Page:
Not many white wines age as wll as Hunter Valley Semillon and this is well up to speed, as its haul of medals (plastered all over the front label) testifies. It’s just starting to shift into another gear, developing the toasty notes that are so typical of the style. Refreshing, waxy and taut with custard, honeysuckle and citrus peel notes. Long and satisfying.
Retailer: Berry Bros & Rudd
2009 Berry Brothers & Rudd Gevrey-Chambertin, Burgundy( £29.95, 13%, Berry Bros & Rudd )
Showing the sweetness and silky drinkability of the 2009 vintage in Burgundy, this Gevrey from the excellent Rossignol-Trapet domaine is one of the best wines in Berrys’ newly-launched own-label selection. Supple, textured and forward, it has aromas and flavours of summer pudding and a hint of savoury oak, underpinned by just the right amount of acidity. So good, you’ll want to drink it now, but this has more stuffing than you think.
2009 CVNE Imperial Reserva, Rioja( £20.49, 14%, Berry Bros & Rudd, Cambridge Wine Merchants, Majestic, The Co-operative, Wimbledon Wine Cellars, Wine Rack )
CVNE’s Imperial is one of Rioja’s best value, ageworthy wines. This is still an infant and will need at least another five years in bottle to come close to its best. Dense, concentrated and sweetly oaked with a chalky undertone adding freshness and bite to the plum and raspberry fruit flavours. Traditional Rioja at its youthful best.
2012 Angosto Almendros Sauvignon Blanc/Verdejo, Valencia( £12.95, 12.5%, Berry Bros & Rudd )
A blend of Sauvignon Blanc and Verdejo from Valencia? Not exactly run of the mill stuff, but this white duo from Spain’s eastern coast is very tasty stuff. It’s ripe and spicy, with sweet vanilla oak, flavours of pear and honeysuckle and a hint of ginger for good measure. Highly unusual, and further confirmation that Spain’s white wines are on a roll.
NV Champagne Deutz, Brut Classic, Champagne( £36, 12, Berry Bros & Rudd )
Deutz produces wines at the more elegant end of the spectrum, expressing finesse rather than power and concentration. This is floral and well balanced, with flavours of nut, digestive biscuit and stone fruit, a supple mousse and a well balanced, refreshing finish.
2012 Dog Point Vineyard, Sauvignon Blanc, Marlborough( £12.95, 13.5%, Berry Bros & Rudd, The Wine Society )
As good as ever, this textbook Marlborough Sauvignon has more depth and layers than most local examples, combining grapefruit and guava fruit with pithy acidity and notes of green herbs, green pepper and zing. These Sauvignons age surprisingly well, too.
2011 Reuilly, Les Coignons, Denis Jamain, Loire Valley( £14.25, 12.5%, Berry Bros & Rudd )
A Reuilly that tastes as good as a lot of much more expensive Sancerres and, crucially for a 2011, doesn’t suffer from the earthy, grey rot-like notes that damaged the Loire in that vintage. Subtle, flinty, yet ripe, with good almost Graves-like concentration and notes of goosberry and minerals. Try ageing it for a year or two, as you would a Pessac-Léognan. It might surprise you.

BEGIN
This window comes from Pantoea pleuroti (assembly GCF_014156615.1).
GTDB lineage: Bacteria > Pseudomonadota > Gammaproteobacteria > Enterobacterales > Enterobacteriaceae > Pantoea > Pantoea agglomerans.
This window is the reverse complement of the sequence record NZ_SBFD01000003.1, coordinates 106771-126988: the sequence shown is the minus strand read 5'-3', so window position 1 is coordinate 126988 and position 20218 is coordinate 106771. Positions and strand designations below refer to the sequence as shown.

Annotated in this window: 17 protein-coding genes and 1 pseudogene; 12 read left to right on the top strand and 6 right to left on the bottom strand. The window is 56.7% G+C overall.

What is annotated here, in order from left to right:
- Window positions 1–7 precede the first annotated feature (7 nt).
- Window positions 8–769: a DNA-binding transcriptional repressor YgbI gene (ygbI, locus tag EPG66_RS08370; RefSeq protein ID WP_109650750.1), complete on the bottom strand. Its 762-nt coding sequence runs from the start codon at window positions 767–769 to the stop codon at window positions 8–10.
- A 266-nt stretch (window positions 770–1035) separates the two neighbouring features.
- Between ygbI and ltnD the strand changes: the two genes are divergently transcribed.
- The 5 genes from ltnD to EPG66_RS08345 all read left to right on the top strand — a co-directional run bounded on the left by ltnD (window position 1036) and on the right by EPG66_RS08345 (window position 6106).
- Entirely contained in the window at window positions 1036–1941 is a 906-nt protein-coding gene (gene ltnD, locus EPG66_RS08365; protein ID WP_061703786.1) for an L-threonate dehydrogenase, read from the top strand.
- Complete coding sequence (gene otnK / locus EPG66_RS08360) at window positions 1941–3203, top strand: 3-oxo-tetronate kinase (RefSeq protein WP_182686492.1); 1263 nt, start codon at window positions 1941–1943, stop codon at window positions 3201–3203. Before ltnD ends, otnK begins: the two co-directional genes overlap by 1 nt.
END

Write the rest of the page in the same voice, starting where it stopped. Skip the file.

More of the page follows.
2009 Lions de Suduiraut, Sauternes, Bordeaux( £15, 14%, Averys, Berry Bros & Rudd )
That’s £15 per half by the way, just in case you were amazed by the bargain on offer here. Still, it’s a lovely Sauternes, made by a property that made some of the best sweet wines in Bordeaux in 2009. This is honeyed and intense, but with less concentration than the same château’s grown up wine. Sweet vanilla pod and crème brûlée notes combine with a citrus lift on the palate. Classy stuff.
2007 Nikolaihof Steiner Hund Reserve, Kremstal( £45, 12.5%, Berry Bros & Rudd )
This brilliant biodynamic estate is based in the Wachau on the “wrong” side of the Danube, but this wine hails from vineyards in neighbouring Kremstal. It’s an incredible Riesling: intense, focused and minerally with remarkable texture, density and concentration. Honey, white flowers and a stony undertow, with spice, creamy lees and a finish that lasts for minutes. The wine will develop for at least another decade in bottle.
2010 Berry Bros & Rudd Good Ordinary Claret, Bordeaux( £9, 13.5%, Berry Bros & Rudd )
Not quite as sumptuous and fleshy as the 2009 GOC, but you’d expect that based on the character of the 2010 vintage. Just give this a little time to fill out, because it’s an appealingly fresh, well structured red with attractive berry fruits and medium tannins.
2010 Errazuriz, Max Reserva Chardonnay, Casablanca Valley( £12.49, 13.5%, Berry Bros & Rudd, The Leamington Wine Company )
A comparatively old-fashioned, worked style of Chardonnay, with lots of sweet peach and coconut flavours, but plenty of fresh acidity to keep the whole barrage ballon up in the air. Mealy and slightly sweet, with bags of fruit.
2010 Negroamaro Rosso Filimei, L'Astore Masseria, Puglia( £14.95, 13.5%, Berry Bros & Rudd )
Negroamaro is often dismissed in northern Italy as a southern grape that lacks finesse, but it is capable of a delicacy and freshness that wouldn’t look out of place in a Pinot Noir or Nebbiolo if it’s sensitively handled. This is a case in point, an unoaaked, cherry stone and raspberry-scented red with notes of wild herbs and a nip of tannin. It’s light-bodied, too, especially by the standards of some beefy Puglian reds. A delight.